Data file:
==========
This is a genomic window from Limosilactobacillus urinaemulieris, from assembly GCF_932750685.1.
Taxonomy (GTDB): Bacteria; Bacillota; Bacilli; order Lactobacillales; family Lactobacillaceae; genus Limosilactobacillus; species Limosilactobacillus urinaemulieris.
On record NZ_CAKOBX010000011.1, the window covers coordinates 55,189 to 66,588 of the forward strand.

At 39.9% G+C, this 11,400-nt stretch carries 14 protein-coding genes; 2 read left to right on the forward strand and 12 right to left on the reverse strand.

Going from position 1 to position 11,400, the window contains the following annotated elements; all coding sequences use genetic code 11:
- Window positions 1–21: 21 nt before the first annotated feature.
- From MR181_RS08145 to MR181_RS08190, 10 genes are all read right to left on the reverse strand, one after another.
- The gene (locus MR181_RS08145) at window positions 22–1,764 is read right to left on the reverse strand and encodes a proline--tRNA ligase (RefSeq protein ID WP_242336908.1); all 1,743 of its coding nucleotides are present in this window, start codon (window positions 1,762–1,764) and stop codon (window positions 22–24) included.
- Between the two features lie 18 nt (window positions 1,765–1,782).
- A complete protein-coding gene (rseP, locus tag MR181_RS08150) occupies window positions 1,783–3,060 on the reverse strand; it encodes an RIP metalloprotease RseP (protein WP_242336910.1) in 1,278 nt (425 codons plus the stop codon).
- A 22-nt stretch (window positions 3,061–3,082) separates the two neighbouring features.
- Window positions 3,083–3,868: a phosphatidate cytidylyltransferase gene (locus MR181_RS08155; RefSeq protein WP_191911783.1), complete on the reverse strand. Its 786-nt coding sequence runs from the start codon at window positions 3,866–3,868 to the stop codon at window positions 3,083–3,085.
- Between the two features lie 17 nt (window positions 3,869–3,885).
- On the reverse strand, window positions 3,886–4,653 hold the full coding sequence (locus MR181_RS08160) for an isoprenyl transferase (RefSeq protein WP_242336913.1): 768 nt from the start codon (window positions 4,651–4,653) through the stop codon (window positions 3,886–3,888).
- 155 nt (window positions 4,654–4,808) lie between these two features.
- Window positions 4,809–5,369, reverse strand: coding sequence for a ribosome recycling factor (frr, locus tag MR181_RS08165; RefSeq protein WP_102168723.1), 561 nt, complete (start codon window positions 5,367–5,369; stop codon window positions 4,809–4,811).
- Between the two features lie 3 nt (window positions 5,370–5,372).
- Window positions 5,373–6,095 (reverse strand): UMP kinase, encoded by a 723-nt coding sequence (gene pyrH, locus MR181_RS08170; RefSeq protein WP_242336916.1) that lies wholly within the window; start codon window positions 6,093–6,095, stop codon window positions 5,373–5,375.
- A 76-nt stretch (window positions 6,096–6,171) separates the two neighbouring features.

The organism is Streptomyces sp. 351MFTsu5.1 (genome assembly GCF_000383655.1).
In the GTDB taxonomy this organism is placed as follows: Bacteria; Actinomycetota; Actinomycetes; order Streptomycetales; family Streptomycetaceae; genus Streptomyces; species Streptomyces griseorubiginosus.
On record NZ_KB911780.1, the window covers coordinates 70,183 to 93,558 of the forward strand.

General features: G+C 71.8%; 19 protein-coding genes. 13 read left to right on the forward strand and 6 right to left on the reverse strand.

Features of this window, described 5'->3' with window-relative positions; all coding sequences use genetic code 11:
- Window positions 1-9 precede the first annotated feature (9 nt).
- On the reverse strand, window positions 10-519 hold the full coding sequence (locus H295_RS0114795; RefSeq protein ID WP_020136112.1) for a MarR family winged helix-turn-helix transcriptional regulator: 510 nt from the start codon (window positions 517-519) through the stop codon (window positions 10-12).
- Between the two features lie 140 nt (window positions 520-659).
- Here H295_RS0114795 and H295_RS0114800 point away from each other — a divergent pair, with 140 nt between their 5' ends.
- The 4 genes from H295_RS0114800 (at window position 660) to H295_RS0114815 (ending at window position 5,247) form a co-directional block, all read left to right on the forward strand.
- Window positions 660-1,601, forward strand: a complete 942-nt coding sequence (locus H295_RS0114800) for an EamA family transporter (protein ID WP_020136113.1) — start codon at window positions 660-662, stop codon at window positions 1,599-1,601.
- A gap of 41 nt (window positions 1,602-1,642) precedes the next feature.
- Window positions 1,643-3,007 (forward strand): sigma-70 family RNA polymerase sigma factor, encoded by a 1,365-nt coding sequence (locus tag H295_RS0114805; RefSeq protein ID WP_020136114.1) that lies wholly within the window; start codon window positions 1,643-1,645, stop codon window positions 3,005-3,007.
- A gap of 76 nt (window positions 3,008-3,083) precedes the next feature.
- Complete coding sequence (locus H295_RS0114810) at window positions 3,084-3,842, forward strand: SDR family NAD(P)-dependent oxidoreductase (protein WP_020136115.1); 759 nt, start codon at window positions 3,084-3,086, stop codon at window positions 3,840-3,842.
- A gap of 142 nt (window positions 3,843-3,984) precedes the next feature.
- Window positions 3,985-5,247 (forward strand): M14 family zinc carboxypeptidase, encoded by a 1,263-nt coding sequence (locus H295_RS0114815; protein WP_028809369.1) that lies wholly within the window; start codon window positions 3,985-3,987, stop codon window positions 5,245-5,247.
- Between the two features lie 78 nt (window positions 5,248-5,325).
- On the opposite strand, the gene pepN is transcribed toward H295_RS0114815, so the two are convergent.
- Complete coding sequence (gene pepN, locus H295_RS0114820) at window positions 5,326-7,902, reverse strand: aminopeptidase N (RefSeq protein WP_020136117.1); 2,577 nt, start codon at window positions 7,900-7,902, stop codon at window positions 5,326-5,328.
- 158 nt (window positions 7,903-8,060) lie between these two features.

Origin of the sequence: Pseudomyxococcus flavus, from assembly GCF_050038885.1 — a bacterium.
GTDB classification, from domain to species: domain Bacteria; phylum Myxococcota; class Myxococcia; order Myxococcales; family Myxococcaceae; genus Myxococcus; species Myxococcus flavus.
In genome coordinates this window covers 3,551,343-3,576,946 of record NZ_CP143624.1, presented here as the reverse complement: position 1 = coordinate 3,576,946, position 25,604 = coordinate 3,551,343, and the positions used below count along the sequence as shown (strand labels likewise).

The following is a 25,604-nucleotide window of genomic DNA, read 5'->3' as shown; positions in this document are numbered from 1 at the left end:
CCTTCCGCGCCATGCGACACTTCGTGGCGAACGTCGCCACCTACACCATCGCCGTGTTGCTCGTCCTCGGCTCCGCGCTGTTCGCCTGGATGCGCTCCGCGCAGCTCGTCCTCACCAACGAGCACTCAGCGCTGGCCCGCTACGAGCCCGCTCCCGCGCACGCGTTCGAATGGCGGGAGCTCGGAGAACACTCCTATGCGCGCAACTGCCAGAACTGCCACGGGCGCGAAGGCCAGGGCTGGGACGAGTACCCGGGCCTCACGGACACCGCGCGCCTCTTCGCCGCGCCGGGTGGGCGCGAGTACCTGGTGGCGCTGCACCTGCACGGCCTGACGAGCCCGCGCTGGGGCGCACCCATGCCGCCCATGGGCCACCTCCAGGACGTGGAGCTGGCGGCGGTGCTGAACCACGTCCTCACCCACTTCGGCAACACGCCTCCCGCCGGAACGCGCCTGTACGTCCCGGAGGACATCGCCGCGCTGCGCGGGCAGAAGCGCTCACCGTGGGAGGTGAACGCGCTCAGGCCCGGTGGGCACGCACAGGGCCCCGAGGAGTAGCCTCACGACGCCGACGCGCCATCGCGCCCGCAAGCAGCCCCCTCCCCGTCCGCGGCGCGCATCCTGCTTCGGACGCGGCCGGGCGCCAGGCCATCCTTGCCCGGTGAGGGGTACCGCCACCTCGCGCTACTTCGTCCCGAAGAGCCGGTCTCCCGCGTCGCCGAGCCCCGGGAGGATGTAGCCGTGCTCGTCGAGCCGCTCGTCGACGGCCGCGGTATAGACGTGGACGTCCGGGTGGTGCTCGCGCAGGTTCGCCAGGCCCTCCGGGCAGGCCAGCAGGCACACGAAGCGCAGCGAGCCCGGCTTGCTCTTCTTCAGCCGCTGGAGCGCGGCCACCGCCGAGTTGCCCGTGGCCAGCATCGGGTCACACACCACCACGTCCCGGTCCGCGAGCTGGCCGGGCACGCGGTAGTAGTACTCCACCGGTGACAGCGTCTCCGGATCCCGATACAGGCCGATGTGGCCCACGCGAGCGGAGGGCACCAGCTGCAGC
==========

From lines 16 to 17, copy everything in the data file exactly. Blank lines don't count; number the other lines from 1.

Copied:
- Window positions 4,809–5,369, reverse strand: coding sequence for a ribosome recycling factor (frr, locus tag MR181_RS08165; RefSeq protein WP_102168723.1), 561 nt, complete (start codon window positions 5,367–5,369; stop codon window positions 4,809–4,811).
- Between the two features lie 3 nt (window positions 5,370–5,372).